Empowering refugee women from the Middle East and Africa in Greece


By Kathy Karageorgiou.

In a rundown part of central Athens, Greece, a well maintained, two storey neoclassical building houses ‘Action for Women’. Funded by private donors, this place helps better the lives of refugee and asylum-seeking women from the Middle East and Africa, who are more often than not escaping gender-based violence. 

The organisation’s founder, 46-year-old Gabrielle Tay explains, “we are the end of the road for most of the women here.”

“For safety reasons, the building has no sign to suggest its activities,” Gabrielle adds, before guiding me through the main entrance door. 

Inside, the clean and airy rooms include a classroom for the teaching of Greek, an office, a brightly coloured child-care section and an inspiring atelier/studio where the women “co-design and produce products with my colleague Porfyria.” They make things here with the sewing machines, like cushions and purses which are for sale.

The organisation’s founder, 46-year-old Gabrielle Tay explains, “we are the end of the road for most of the women here.”

“All proceeds go directly back to the Project, sustaining our operations, ensuring that we are able to provide our services to refugee and asylum-seeking women here in Athens, but also a dignified and regular source of income for the talented women and their families,” Gabrielle says.

“Oh, and we have a small shop across the road with free food stuffs. And I’ll show you our small back yard.”

I am then led into the kitchen for a beverage, before we head into another office where we will talk about refugee women in Greece and Gabrielle’s journey into this world.

Having grown up in Singapore, followed by studying law in the UK before working in Switzerland, Gabrielle explains that refugee and asylum work was not within her professional scope.

“I hadn’t even been to Greece, until 2016!” she exclaims, going on to narrate what led her to founding ‘Action for Women’ in Athens. 

“I was on holidays in the south of France in 2015, and didn’t want to use social media or my phone for a while. Then one day, I decided to turn on the TV in my hotel room and was shocked at what I saw. Queues of people – refugees – outside Hungary’s main railway station in Budapest. I called a Hungarian friend to find out more and it all began from there…” she exclaims smiling and shaking her head as she recalls fate, empathy and hard work intersecting.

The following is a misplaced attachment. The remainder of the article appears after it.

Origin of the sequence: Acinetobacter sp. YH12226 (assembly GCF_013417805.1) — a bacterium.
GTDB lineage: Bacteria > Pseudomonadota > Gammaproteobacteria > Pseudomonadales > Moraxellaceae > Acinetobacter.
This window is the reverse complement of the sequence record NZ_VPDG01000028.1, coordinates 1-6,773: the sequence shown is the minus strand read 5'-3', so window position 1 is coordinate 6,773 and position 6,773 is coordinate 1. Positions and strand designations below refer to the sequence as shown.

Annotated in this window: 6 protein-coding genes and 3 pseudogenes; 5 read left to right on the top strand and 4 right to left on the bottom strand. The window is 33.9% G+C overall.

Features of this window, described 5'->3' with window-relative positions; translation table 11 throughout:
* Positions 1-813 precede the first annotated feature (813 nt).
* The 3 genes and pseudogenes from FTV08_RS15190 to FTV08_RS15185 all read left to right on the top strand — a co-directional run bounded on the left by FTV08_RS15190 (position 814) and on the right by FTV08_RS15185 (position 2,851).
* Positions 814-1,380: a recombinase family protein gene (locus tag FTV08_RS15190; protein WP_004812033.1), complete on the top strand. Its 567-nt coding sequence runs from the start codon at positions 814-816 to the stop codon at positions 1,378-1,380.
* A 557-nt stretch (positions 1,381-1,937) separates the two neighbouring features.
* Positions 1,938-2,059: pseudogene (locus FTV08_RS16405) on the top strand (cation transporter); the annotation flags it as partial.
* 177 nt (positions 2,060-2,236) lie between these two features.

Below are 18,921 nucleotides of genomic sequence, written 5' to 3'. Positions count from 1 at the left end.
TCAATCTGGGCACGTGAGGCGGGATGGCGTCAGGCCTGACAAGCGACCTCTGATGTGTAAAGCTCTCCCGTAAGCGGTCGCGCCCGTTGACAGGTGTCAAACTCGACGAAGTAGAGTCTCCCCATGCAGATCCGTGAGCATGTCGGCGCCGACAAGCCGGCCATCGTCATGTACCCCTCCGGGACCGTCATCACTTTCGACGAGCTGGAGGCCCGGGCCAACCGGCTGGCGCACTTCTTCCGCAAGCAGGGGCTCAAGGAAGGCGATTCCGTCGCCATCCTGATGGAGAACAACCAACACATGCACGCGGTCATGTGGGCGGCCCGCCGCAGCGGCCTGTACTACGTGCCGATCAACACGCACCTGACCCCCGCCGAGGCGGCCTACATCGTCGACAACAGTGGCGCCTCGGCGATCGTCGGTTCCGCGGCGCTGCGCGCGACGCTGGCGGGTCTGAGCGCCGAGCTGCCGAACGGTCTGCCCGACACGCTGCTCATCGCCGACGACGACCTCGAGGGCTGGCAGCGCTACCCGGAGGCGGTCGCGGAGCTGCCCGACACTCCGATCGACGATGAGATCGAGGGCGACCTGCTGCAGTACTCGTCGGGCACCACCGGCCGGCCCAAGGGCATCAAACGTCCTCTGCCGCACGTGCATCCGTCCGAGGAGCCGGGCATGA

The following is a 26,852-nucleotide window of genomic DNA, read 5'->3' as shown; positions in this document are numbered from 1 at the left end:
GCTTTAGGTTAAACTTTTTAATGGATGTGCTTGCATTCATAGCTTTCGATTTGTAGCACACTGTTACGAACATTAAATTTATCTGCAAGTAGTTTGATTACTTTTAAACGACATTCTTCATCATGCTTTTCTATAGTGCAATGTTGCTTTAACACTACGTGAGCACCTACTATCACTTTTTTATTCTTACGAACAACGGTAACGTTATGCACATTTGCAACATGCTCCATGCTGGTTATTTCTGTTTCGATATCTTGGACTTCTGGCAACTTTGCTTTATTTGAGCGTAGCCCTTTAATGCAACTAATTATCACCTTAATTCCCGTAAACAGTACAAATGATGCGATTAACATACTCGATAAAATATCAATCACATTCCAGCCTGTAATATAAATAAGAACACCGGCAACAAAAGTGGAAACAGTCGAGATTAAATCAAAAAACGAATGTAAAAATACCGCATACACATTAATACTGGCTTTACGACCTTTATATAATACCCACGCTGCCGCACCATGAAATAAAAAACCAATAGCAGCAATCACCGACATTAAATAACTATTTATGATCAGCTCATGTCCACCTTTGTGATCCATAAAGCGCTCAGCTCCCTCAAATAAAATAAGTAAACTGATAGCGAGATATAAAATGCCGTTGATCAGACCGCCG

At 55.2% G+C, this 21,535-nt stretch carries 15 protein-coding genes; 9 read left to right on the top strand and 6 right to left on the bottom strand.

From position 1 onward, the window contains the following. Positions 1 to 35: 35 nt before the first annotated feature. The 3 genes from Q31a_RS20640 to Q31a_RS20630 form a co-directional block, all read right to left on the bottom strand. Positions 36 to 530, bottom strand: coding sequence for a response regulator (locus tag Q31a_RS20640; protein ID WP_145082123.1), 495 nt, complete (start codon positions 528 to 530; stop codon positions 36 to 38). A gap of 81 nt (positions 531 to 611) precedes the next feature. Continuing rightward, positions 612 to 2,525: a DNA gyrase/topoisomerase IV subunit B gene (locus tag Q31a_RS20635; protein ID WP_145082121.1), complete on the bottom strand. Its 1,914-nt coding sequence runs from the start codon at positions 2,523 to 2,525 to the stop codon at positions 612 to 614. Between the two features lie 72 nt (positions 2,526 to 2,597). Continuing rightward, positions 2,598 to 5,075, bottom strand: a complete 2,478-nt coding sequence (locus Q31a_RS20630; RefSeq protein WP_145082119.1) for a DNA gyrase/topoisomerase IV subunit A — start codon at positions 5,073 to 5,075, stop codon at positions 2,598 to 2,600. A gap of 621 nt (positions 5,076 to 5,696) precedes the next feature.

“My friend and I wanted to help in this humanitarian situation, so we thought personal hygiene products would be useful to start with, like tooth brushes, etc. to distribute to those awaiting their fate at the crowded Budapest railway station. 

“I put up a post on Facebook requesting donations and got such an overwhelming response – mainly from Northern Europeans and Swiss – that our station wagon of goods soon became a convoy of four vans packed with aid products including tents, sleeping bags, clothes, blankets, food, etc.!”

Gabrielle professes that all those standing in the cold outside Budapest station, were from war torn countries such as Syria and Afghanistan; waiting to get on trains to countries like Germany where they hoped to find better living conditions. This was 2015 when Angela Merkel announced she was welcoming refugees, and post 2010 Arab Spring, which had a ripple effect in Syria.

In Budapest, Gabrielle, her friends and volunteers were told that their help would be much appreciated at the border of Serbia and FYROM. There, in the freezing cold, the displaced refugees waited for the required 72 hours to get a visa to continue their journeys to Northern Europe via Budapest. 

Gabrielle then tells me, with a lingering sense of disbelief at her experience but more so at the plight of the refugees, “I discovered the route of their migration paths from start to finish, and so I eventually got to the source, for Europe that is, and that was what landed me in Chios, here in Greece in 2016.”

“I arrived in Chios alone, on a cold, stormy night to meet a wonderful Greek woman, Toula who ran a small hotel on a beach there and was helping the refugees arriving by sea on their small boats,” she adds.

“From the very next morning with a few other volunteers we set out with our four cars to the sea entry points of Chios. We tended to the new arrivals immediately with fresh drinking water and blankets loaded in our cars.” 

These people eventually ended up in a camp or ‘Reception Centre’ where their refugee and/or asylum seeker claims were processed, so they could go to Athens in the hope of getting to Northern Europe. 

Gabrielle tells of their long wait in Chios, in overcrowded tents where women and young girls were at high risk of abuse. This led to her founding a day care centre where women – some pregnant – could rest and use private toilet facilities. 

“In time I realised that a more permanent centre of assistance was needed in Athens, and so here we are – ‘Action for Women’! And we’re proud to announce that in the few years of being here, we have helped many women to find jobs, and eventually rent their own housing and become independent,” she says.

I put it to Gabrielle that many people in Greece, including Greek Australians who I have spoken to, disagree with refugees and asylum seekers being in Greece, mainly due to “taking jobs from Greeks and accepting lower wages, hence reducing wages for Greeks overall.” 

To this Gabrielle quickly responds, “they only ‘take’ jobs that Greeks don’t want.” 

She then adds: “Here at ‘Action for Women,’ our mission is to support the recovery, resilience and reintegration of our fellow sisters who have fled conflict, violence and persecution, into Greek society.  I’m grateful to have met and work with many wonderful individuals who embody the Greek values of filoxenia.”




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